The 2016/17 Season

The Black Repertory Theatre of Kansas City concluded a successful inaugural season in the spring of 2017. The season included:


Based upon the show business aspirations and successes of R&B acts such as The Supremes, James Brown, and others, Dreamgirls follows the story of a young female singing trio from Chicago called “The Dreams”.

The African Company Presents Richard III

In 1821, forty years before Lincoln ended slavery and fifty years before black Americans earned the right to vote, the first black theatrical group in the country, The African Company of New York, was putting on plays in a downtown Manhattan theatre to which black and white audiences flocked.

Stick Fly

Adept at capturing the experience of the upper-middle-class African-American, Diamond lays out two families’ worth of secrets in this precise play. With only six characters, she constructs a vivid weekend of crossed pasts and uncertain but optimistic futures.

On Martha’s Vineyard, an affluent African-American family gathers in their vacation home, joined by the housekeeper’s daughter, who is filling in for her mother. The family patriarch is a philandering physician; one of his sons has followed in his footsteps, while the other, after numerous false starts in a variety of careers, is a struggling novelist. Both bring along their current girlfriends to meet the family for the first time.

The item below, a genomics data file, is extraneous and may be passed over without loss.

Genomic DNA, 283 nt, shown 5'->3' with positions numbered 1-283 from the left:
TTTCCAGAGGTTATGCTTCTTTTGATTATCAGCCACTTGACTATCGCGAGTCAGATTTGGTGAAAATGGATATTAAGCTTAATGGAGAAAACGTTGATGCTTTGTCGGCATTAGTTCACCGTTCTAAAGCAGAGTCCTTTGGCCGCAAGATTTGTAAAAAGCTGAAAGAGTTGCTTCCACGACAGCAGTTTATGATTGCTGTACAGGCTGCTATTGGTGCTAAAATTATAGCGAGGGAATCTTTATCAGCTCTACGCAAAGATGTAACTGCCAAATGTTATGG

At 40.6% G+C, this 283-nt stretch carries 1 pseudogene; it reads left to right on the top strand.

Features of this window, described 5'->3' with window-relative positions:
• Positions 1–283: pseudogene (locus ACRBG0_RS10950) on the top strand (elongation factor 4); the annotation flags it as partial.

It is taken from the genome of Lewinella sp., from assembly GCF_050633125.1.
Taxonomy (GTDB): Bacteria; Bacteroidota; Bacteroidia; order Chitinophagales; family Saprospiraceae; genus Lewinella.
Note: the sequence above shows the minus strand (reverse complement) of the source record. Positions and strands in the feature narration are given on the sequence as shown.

With such highly – perhaps over – educated vacationers, the conversation and the barbs fly, on subjects ranging from race to economics to politics. But there is also more than enough human drama, which reaches its climax when an old family secret comes out.

Through lively exchanges and simmering wit, the family tackles a history filled with complications both within the family and in the outer world.

Five Guys Named Moe

Five Guys Named Moe is a musical with a book by Clarke Peters and lyrics and music by Louis Jordan and others. The musical is based on an earlier musical short of the same name by Louis Jordan from 1943.

Nomax, whose girlfriend has left him and who is without money, finds Big Moe, Four-Eyed Moe, Eat Moe, No Moe, and Little Moe emerging from his 1930s-style radio to comfort him. They sing the hit songs of songwriter and saxophonist Louis Jordan, whose new slant on jazz paved the way for rock and roll in the 1950s.

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